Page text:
Implementing best practices
Best-in-class companies and executives overcome these problems by developing small-to-midsize capital-management dedicated programs and teams around six core building blocks: aligning capital strategy and allocation with corporate strategy; optimizing portfolios; streamlining project concept and design; implementing lean project governance; implementing effective procurement and contractor-management processes; and instituting sustainable organizational enablers (exhibit). In doing so, we have observed that they can deliver 15 percent to 30 percent additional value by improving the way they select and manage small-to-midsize projects.
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McKinsey_Website_Accessibility@mckinsey.com Align capital strategy and allocation with corporate strategy
To achieve desired outcomes, mining and metals companies must translate overall corporate strategy into individual business-unit, regional and then mine/asset strategy, taking into consideration the risk-return profile of each entity. Best-practice companies
ensure that projects are properly aligned with their overall strategy and are appropriately prioritized. Most recently, those companies are also incorporating lessons from the last few years and using a through-cycle mentality to determine optimal annual expenditure levels. Because many projects are small, the allocation is often made at the business-unit or even mine/asset level, which requires companies to adopt disciplined processes to ensure that expenditures align in the aggregate.
Leading companies in the industry also examine projects in terms of the value they create for the company overall, not only for the mine/asset. Often, this approach leads to the conclusion that a project should not be approved and that the value-creation goal can be achieved in other ways. This process also constitutes an important release mechanism, enabling companies to escape from the “engineer’s mind-set”—a focus on implementing the best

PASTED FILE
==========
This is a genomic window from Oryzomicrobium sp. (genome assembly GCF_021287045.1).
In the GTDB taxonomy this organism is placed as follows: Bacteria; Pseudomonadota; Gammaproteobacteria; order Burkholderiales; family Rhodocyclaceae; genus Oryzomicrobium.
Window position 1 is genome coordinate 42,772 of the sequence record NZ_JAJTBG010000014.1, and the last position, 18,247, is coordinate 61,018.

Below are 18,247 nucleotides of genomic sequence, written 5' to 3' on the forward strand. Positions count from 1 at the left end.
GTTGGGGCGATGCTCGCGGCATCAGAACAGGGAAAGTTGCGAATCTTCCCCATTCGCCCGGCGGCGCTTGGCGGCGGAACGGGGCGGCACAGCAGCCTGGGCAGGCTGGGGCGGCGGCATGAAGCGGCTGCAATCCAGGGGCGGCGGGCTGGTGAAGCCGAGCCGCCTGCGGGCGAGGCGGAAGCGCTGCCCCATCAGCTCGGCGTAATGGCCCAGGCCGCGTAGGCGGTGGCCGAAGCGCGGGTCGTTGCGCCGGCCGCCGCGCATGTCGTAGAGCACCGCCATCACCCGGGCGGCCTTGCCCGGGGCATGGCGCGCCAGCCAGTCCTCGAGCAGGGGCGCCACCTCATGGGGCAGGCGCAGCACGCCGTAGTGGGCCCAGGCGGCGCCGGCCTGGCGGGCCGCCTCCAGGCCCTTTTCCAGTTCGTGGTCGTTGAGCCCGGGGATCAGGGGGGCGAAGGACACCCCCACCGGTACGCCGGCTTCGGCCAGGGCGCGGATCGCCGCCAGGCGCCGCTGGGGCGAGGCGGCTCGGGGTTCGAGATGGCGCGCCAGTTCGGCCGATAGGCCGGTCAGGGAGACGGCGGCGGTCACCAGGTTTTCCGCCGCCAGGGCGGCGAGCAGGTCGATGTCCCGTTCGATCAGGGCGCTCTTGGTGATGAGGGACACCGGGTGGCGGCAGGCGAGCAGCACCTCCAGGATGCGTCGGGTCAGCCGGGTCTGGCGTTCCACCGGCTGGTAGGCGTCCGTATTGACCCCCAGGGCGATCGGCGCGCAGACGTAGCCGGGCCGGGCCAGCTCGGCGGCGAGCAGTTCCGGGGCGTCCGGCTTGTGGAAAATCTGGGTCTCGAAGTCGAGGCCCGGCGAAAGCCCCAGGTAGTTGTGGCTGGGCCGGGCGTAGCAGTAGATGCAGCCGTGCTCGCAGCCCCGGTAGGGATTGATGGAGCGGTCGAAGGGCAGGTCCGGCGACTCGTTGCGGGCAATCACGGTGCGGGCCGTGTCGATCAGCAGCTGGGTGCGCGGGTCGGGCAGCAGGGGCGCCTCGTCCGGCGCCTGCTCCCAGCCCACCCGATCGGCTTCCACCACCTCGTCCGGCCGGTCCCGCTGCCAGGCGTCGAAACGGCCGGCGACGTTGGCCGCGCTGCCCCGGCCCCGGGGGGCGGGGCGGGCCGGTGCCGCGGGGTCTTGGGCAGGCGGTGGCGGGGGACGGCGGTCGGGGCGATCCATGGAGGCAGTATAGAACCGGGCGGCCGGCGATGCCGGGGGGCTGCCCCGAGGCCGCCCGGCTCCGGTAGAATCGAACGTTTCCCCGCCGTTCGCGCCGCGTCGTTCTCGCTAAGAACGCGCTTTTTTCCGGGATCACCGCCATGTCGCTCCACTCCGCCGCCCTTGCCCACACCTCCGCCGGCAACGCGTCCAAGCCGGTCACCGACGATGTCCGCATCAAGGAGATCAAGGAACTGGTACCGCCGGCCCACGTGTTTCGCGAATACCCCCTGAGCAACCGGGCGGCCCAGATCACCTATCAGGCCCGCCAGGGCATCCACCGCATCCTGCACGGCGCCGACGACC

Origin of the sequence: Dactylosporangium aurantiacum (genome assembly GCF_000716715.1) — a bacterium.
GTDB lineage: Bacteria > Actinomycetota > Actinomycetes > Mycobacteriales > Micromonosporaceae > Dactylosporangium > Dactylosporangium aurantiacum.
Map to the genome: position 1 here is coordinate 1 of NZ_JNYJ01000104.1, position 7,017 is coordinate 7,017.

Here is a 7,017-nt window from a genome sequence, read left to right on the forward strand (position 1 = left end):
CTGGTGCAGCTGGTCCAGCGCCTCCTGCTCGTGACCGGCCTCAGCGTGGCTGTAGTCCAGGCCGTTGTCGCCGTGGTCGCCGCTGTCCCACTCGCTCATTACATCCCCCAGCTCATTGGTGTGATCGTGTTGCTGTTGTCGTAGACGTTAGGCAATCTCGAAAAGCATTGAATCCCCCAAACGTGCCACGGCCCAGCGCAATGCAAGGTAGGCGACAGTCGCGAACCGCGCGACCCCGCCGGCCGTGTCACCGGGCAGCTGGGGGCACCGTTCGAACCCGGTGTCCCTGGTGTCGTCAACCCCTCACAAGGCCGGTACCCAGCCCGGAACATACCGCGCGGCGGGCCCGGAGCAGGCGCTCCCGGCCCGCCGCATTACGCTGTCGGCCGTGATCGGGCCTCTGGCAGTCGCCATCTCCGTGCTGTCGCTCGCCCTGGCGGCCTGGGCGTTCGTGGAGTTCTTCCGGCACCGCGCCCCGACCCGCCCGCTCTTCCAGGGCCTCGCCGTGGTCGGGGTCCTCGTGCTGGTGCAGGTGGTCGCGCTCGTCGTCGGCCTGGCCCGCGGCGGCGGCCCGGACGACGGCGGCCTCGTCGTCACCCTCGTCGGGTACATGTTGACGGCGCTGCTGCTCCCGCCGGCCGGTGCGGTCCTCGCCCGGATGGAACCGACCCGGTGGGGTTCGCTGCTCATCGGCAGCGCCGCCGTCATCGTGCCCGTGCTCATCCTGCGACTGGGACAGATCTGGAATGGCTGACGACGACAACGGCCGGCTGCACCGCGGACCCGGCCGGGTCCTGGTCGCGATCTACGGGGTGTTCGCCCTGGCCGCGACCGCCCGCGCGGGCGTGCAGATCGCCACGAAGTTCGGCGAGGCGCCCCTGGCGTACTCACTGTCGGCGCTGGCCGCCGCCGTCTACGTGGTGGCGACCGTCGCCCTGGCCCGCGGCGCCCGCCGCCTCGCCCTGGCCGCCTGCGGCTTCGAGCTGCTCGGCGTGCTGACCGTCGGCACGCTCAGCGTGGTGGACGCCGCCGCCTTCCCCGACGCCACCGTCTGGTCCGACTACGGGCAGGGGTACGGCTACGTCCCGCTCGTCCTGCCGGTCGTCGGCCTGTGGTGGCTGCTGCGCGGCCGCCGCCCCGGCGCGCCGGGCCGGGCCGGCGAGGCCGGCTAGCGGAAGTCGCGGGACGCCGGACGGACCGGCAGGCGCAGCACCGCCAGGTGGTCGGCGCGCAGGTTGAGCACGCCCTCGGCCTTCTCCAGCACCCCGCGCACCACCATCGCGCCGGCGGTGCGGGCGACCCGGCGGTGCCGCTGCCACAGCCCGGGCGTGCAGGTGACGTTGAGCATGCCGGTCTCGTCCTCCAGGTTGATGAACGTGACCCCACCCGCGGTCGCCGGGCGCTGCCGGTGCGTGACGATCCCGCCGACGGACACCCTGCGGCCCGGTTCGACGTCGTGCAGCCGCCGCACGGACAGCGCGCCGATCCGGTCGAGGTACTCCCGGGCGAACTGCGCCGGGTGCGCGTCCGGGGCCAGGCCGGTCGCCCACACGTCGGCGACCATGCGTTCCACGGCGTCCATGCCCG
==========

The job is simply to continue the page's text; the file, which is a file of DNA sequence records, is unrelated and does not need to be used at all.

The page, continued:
engineered solution regardless of value. In addition, best practices also call for establishing systems to regularly monitor capital spending.
Management teams often lack the data or processes to evaluate the merits of one project portfolio over another. Instead, they may pursue a default basket of projects year after year or make blunt, across-the-board spending cuts without actively shaping the portfolio for optimized growth and operations maintenance. In contrast, the most successful companies identify an optimal portfolio of projects, basing their assessment on two main factors:
Best-practice mining and metals companies require a business-case evaluation for each project. This brings transparency to the business problem the project aims to solve, and also helps to determine which projects can be delayed or canceled. This in turn frees up funds for projects with the most attractive returns. Companies should also classify projects to ensure that the mix aligns with their strategic goals. Typical classifications
include “must do” investments to comply with safety or environmental regulations; “sustaining” projects to improve an asset production process and reduce the likelihood of outages; “strategic” projects to open up future growth directions; and “growth” projects to increase margins or revenues. Once again, developing a clear business case that demonstrates a suitable return on investment helps prevent executives from advancing projects
simply based on a classification. Across all these categories, committed and work-in-progress capital expenditures are generally prioritized to minimize cost escalations. A. Prioritization.
Experience in the mining and metals industry shows that quality, safety, and environmental projects—typically mandated by regulators—are often inefficiently executed. Yet when viewed through the prioritization prism, they can yield cost savings ranging from 10 percent to 30 percent. A large precious metal miner recently realized 37 percent cost reduction through the capital scrubbing of its quality, safety, and environmental projects—savings that could then be reallocated to higher-value projects.